The dream of sponsors of the Beijing Olympics to reach out to a billion Chinese consumers is turning into a public relations nightmare
Corporate sponsors of the 2008 Beijing Olympics are facing a tough challenge to protect their own reputations as a worldwide campaign breaks out against the host country. An intensifying campaign against China’s crackdown on ethnic protests in Tibet, the jailing of activists, suppression of human rights and its role in Darfur is calling on sponsors to act.
Hoping to increase their share in the huge market of China, companies forked out record sums – some of them paid $100 million – in hotly contested bidding to become official partners for the Beijing Olympics. The August games are being touted as the biggest sporting event ever.
Top sponsors will be collectively spending an estimated $2 billion on Olympics-related promotions in China alone in what marketers call “360-degree brand engagement” covering television, print, radio, internet, outdoor and mobile phone advertising, and event sponsorships.
Major multinational sponsoring companies for the Beijing Olympics include Coca-Cola, General Electric, Visa International, McDonald’s, Johnson & Johnson, Adidas, Omega, Volkswagen, Haier, Eastman Kodak, BHP Billiton, Lenovo, Panasonic and Samsung.
The Beijing games had promised to offer an eye-popping level of exposure for partner companies. An estimated four billion people will tune in at least once to watch the games on TV, with a cumulative audience, counting every time a viewer tunes in, expected to reach 40 billion. In comparison, the 2006 football World Cup in Germany had an audience of 29 billion.
The most prized catch for Olympic sponsors will be access to China’s 400 million urban consumers. Media investment firm Group M estimates that advertising spending in China will rise 29 per cent this year to $31 billion, largely riding on the Olympics.
But a surprising turn of events in Tibet, triggered by China’s brutal crackdown on Tibetan monks and demonstrators that began in March, has caught sponsoring companies off-guard, spoiling the party. Suddenly, being associated with an otherwise lucrative Olympics has become a burden. Sponsors’ glitzy advertisements that were supposed to win more customers have become a reminder of their association with a Chinese government that apparently cares little for human rights.
Running the gauntlet
Brands already have campaigners asking them to explain how their human rights policies are consistent with supporting the event host, and are even urging them to withdraw sponsorship.
The most immediate threat for brands is expected from the activists trying to use the Olympic torch relay to make their point, as witnessed at its launch in Greece and during legs in Istanbul, London, Paris and San Francisco. Tensions have been expected to peak when the torch is taken to Mount Everest, passing through Tibet, a gesture that pro-Tibet groups call provocative. Boycotts of ceremonies, heavy security arrangements and images of activists scuffling with police, violence and arrests have resulted in regular negative publicity for China, and the sponsors.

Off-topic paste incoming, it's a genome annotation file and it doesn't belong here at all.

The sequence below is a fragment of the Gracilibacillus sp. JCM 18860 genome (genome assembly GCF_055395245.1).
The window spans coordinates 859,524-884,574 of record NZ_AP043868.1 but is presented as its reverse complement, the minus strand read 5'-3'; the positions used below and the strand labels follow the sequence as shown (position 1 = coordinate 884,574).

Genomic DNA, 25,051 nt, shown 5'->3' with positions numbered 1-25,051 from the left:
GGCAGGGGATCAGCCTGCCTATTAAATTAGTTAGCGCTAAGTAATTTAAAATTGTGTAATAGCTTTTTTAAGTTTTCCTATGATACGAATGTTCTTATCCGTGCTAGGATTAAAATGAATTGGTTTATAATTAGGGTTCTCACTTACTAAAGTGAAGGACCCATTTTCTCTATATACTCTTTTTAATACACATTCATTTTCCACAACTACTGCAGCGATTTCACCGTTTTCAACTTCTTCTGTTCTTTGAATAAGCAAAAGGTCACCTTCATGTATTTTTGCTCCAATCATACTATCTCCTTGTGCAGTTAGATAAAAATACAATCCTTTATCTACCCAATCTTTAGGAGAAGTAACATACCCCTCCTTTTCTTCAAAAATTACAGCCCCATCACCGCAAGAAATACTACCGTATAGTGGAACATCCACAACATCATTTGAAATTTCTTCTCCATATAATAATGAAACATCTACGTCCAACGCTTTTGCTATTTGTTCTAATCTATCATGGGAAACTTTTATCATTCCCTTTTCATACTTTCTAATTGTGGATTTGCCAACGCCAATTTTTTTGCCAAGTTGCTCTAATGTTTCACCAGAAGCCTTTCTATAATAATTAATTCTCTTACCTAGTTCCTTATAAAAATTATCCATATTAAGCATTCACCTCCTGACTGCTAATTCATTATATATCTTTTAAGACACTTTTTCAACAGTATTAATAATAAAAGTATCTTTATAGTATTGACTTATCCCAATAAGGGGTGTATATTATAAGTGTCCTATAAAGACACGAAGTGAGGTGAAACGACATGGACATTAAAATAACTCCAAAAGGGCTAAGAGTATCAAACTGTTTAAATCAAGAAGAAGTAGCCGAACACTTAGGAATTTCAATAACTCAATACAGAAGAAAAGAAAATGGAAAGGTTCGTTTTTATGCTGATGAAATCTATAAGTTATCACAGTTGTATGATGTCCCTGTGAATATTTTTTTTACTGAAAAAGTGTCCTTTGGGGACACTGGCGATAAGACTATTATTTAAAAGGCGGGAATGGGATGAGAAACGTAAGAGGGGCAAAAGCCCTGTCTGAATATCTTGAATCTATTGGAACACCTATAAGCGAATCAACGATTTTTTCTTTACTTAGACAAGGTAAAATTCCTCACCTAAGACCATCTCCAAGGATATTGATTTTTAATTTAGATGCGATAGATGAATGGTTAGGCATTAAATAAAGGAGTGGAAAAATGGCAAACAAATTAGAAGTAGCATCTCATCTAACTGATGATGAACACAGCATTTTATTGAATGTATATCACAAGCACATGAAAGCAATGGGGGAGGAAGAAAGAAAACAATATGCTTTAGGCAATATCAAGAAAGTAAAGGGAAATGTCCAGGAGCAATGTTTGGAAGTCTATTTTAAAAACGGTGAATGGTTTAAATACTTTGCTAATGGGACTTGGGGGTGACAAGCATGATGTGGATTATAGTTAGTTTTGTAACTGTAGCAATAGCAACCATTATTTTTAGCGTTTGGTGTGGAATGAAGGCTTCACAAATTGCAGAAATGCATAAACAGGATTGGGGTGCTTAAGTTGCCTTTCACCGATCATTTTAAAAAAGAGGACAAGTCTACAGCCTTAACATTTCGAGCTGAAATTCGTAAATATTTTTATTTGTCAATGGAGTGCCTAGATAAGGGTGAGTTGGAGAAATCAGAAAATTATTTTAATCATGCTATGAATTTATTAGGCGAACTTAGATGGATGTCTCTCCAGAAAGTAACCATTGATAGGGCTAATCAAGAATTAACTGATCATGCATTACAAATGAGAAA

This is all bad news for Coca-Cola, Samsung and Lenovo – the three sponsors of the torch relay. A group of 153 pro-Tibet organisations has written to Coca-Cola chief executive Neville Isdell asking him to withdraw from sponsorship and to request the organisers to drop Tibet region from the relay route. But Coca-Cola spokeswoman Kelly Brooks told Ethical Corporation: “We remain committed to supporting the torch relay, which provides a unique opportunity to share the Olympic values of unity, pride and inspiration with people all over the world.”
Samsung cancelled a press conference, in Beijing, about the torch relay in March days before the launch in Greece, later saying that it “wanted to stay away from politics”.
Corporate insiders say that sponsoring companies are scrambling to put together crisis-management teams and articulate strategies to save their reputations from any potential battering. However, almost three weeks into the crisis, at the time of writing this report, most sponsors do not seem ready to speak on the matter.
Foreign business lobbies in China also refuse to offer any views. Ian Crawford, director of the British Chamber of Commerce in Shanghai, says: “The chamber has a strict policy of not making any comments on political issues relating to China.”
The only corporate response to our repeated requests came from Coca-Cola. Kenth Kaerhoeg, Coca-Cola’s Hong Kong-based group communication director, says: “The Coca-Cola Company joins others in expressing deep concern for the situation on the ground in Tibet and the ongoing violence and tragic situation in Sudan. While it would be an inappropriate role for sponsors to comment on the political situation of individual nations, we firmly believe that the Olympics are a force for good.”